mailyzici ghédi, the gardener's mare. mdlydcyd ghédyd, the gagdenerls mares.

mrilydcé ghédé, the gardener's horse (neut.). mzilydci ghédi, the gardener's horses (neut.). »

The suffix tsd, ci, cF, is derived from the Sanskrit suffix tyakas, Pr. ca6, which is used in much the same sense. In Sanskrit it may be added either to the locative or to the unmodified base of the word to which it is attached, thus, ghéfaké-tyakas or ghégaka-tyakas. Similarly in Marathi, while it is usually added to the general oblique base, it may also be added to the unmodified noun, in which case it has a more distinctly adjectival force. The use of Lui has been influenced by the fact that the Sanskrit word kftyas, Pr. kicca6, also takes the same form in Marathi. As explained in the article HINDOSTANI, synonyms of this word are used in other Indo-Aryan languages to form suffixes of the genitive.1 Strong adjectives, including genitives, can be declined like substantives, and agree with the qualified noun in gender, number and case. When the substantive is in an oblique case, the adjective is put into the general oblique form without any defining post position, which is added to the substantive alone. Weak adjectives are not inflected in modern prose, but are infected in poetry. As in other - 'u

Masculine. Feminine. Neuter.

Meaning. Ear. Horse. Gardener. Bed. Fireplace. Mare. House. Horse. Pearl. Sing. I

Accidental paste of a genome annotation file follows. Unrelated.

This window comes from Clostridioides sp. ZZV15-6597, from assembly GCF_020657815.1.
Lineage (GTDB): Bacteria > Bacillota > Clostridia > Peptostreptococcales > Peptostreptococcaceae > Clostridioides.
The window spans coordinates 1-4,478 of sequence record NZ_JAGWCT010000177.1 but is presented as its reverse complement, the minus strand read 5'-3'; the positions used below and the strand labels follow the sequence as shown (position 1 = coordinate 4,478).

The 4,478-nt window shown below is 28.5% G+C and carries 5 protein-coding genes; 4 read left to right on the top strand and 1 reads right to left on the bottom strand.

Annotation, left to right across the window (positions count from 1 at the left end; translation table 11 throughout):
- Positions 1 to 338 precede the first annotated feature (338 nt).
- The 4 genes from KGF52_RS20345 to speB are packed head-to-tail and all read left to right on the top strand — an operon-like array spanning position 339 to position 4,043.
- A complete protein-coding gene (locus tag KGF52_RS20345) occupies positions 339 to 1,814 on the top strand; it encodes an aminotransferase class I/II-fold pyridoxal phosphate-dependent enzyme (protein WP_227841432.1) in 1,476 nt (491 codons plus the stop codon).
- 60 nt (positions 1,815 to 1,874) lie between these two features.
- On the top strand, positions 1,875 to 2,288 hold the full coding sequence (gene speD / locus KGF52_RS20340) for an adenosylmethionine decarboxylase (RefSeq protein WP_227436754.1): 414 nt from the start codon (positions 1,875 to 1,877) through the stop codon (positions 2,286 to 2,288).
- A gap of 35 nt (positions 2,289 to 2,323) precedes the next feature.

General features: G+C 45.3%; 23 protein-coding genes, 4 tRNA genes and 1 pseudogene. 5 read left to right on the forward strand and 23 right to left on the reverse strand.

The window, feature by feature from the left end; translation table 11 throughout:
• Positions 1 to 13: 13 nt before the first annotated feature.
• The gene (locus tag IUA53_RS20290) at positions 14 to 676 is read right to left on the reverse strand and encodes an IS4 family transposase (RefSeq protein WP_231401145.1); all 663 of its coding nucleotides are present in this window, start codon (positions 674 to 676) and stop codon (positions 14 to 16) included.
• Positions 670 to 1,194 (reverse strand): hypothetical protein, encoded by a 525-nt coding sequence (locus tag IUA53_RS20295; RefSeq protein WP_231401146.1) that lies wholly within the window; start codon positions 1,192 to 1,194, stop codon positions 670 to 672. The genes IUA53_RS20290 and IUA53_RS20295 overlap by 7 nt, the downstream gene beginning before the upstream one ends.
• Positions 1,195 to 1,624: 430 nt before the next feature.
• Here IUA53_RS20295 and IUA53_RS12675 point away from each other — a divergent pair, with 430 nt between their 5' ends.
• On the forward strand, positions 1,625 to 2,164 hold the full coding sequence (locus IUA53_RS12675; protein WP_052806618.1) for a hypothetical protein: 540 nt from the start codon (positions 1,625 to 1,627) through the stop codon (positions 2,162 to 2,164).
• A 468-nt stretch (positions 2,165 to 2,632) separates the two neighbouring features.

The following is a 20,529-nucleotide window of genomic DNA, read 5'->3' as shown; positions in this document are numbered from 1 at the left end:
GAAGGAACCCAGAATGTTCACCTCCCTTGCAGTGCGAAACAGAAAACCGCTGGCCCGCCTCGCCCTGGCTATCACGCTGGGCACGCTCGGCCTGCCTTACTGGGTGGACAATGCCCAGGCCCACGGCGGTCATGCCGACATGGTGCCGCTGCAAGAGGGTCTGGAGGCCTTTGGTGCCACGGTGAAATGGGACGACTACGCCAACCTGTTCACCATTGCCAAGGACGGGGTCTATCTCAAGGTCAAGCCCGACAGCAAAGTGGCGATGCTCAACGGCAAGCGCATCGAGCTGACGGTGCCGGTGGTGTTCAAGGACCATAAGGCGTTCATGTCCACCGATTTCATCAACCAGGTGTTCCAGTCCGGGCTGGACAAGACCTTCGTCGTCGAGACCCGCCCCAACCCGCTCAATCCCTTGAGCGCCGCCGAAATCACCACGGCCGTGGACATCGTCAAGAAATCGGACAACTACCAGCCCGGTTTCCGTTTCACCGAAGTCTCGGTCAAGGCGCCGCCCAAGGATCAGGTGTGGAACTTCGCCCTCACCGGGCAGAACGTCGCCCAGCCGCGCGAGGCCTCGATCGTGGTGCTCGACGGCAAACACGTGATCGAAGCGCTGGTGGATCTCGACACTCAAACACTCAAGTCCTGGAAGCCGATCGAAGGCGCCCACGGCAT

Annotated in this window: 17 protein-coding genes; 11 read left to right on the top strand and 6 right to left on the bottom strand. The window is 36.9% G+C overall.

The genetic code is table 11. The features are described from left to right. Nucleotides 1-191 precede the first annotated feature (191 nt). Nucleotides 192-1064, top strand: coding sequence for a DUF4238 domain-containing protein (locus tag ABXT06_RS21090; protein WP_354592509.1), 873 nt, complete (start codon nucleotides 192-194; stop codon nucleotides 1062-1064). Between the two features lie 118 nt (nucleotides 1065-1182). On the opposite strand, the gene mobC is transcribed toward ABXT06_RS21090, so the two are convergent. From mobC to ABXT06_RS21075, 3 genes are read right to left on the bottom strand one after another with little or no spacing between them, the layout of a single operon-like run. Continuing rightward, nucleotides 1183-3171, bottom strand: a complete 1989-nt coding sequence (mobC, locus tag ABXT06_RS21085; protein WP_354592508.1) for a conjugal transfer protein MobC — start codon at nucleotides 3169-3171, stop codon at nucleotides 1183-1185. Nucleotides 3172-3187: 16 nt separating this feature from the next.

Nom. . kdn ghédd mail? khd; wil ghridi ghar ghédé' mot? Gen. obl. . . kdm! ghédyzi mzilyd khéfé mil? ghddi gharzi ghédyri métyri Pl .

ihiom. . . k6n ghédé' méli khdiq mili ghédyq gharé ghéqii m5ty§ Gen. obl. . kliné ghédyi mdlyzi khdfzi c12li ghédyri ghard ghédyzi mélyci The usual post positions are;-

Instrumental: né, plural ni, by. Dative: ld, plural also mi, to Indo-Aryan languages, comparison is effected by putting the noun with which comparison is made in the ablative case. The pronouns closely follow the Prakrit originals. The origin of all these is discussed in the article HINDOSTANI, and the account need not be repeated here. As usual in these languages, there or for. Ablative: han, 1211, from. Genitive: tszi, of. Locativ€:“'t, in. We thus get the following complete modern declension of ghar, a house (neut.) 1-Sing.

Plur;

Nom. ghar ghar§

Acc. ghar gharé

Instr. ghaniné ghanjni

Dat. ghafds, ghafdld ghanis, ghardld, gharciné Abl. ghardhdn, gharzin ghanihiin

Gen. ghanitsd gharétsa

Loc. gharit ghardt

XVII. 22

is no pronoun of the third person, its place being supplied by the demonstratives. The following are the principal pronominal orms:-

1Fuller information regarding all the above post positions will be found in G. A. Grierson's article “ On Certain Suffixes in the Modern Indo-Aryan Vernaculars, " on pp. 473 seq. of the Zeitschrift fzir vergleichende Sprachforschung for 1903.